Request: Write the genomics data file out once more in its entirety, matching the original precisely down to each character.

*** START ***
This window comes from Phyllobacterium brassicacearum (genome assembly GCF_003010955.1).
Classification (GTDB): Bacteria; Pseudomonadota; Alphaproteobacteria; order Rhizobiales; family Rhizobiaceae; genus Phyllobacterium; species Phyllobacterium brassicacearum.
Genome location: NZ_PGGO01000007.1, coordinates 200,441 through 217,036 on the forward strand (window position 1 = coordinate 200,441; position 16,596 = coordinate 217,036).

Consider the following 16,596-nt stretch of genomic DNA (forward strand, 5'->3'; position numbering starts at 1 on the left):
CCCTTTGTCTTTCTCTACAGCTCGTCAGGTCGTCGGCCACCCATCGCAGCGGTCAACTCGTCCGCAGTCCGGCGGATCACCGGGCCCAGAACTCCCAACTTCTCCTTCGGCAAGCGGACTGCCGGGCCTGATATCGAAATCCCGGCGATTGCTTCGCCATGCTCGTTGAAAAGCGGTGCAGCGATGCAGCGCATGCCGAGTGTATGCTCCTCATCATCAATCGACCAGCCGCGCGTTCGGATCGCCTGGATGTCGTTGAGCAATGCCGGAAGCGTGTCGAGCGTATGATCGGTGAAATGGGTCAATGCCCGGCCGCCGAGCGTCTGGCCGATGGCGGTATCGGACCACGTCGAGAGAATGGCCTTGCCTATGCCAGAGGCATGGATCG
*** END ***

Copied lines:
This window comes from Phyllobacterium brassicacearum (genome assembly GCF_003010955.1).
Classification (GTDB): Bacteria; Pseudomonadota; Alphaproteobacteria; order Rhizobiales; family Rhizobiaceae; genus Phyllobacterium; species Phyllobacterium brassicacearum.
Genome location: NZ_PGGO01000007.1, coordinates 200,441 through 217,036 on the forward strand (window position 1 = coordinate 200,441; position 16,596 = coordinate 217,036).

Consider the following 16,596-nt stretch of genomic DNA (forward strand, 5'->3'; position numbering starts at 1 on the left):
CCCTTTGTCTTTCTCTACAGCTCGTCAGGTCGTCGGCCACCCATCGCAGCGGTCAACTCGTCCGCAGTCCGGCGGATCACCGGGCCCAGAACTCCCAACTTCTCCTTCGGCAAGCGGACTGCCGGGCCTGATATCGAAATCCCGGCGATTGCTTCGCCATGCTCGTTGAAAAGCGGTGCAGCGATGCAGCGCATGCCGAGTGTATGCTCCTCATCATCAATCGACCAGCCGCGCGTTCGGATCGCCTGGATGTCGTTGAGCAATGCCGGAAGCGTGTCGAGCGTATGATCGGTGAAATGGGTCAATGCCCGGCCGCCGAGCGTCTGGCCGATGGCGGTATCGGACCACGTCGAGAGAATGGCCTTGCCTATGCCAGAGGCATGGATCG